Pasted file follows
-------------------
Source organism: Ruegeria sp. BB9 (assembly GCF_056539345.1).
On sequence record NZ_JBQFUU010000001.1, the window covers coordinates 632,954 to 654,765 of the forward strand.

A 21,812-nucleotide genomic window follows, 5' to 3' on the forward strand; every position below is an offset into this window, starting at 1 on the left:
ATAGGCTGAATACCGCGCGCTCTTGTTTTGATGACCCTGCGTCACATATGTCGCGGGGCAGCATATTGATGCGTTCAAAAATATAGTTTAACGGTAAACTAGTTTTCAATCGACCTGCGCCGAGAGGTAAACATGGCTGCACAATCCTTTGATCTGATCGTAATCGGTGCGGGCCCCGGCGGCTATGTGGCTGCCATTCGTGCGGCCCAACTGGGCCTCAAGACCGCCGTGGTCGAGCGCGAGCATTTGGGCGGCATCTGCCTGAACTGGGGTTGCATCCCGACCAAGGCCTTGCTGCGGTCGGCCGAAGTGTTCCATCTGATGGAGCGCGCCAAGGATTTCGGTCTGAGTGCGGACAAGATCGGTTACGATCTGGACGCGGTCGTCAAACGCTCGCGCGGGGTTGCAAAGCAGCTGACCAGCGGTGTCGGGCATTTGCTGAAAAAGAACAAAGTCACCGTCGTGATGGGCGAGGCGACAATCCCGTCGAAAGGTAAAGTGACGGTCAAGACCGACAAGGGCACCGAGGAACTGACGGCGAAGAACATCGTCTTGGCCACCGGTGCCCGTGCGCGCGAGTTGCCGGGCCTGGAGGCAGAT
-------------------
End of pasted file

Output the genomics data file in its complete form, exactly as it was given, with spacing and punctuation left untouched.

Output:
Source organism: Ruegeria sp. BB9 (assembly GCF_056539345.1).
On sequence record NZ_JBQFUU010000001.1, the window covers coordinates 632,954 to 654,765 of the forward strand.

A 21,812-nucleotide genomic window follows, 5' to 3' on the forward strand; every position below is an offset into this window, starting at 1 on the left:
ATAGGCTGAATACCGCGCGCTCTTGTTTTGATGACCCTGCGTCACATATGTCGCGGGGCAGCATATTGATGCGTTCAAAAATATAGTTTAACGGTAAACTAGTTTTCAATCGACCTGCGCCGAGAGGTAAACATGGCTGCACAATCCTTTGATCTGATCGTAATCGGTGCGGGCCCCGGCGGCTATGTGGCTGCCATTCGTGCGGCCCAACTGGGCCTCAAGACCGCCGTGGTCGAGCGCGAGCATTTGGGCGGCATCTGCCTGAACTGGGGTTGCATCCCGACCAAGGCCTTGCTGCGGTCGGCCGAAGTGTTCCATCTGATGGAGCGCGCCAAGGATTTCGGTCTGAGTGCGGACAAGATCGGTTACGATCTGGACGCGGTCGTCAAACGCTCGCGCGGGGTTGCAAAGCAGCTGACCAGCGGTGTCGGGCATTTGCTGAAAAAGAACAAAGTCACCGTCGTGATGGGCGAGGCGACAATCCCGTCGAAAGGTAAAGTGACGGTCAAGACCGACAAGGGCACCGAGGAACTGACGGCGAAGAACATCGTCTTGGCCACCGGTGCCCGTGCGCGCGAGTTGCCGGGCCTGGAGGCAGAT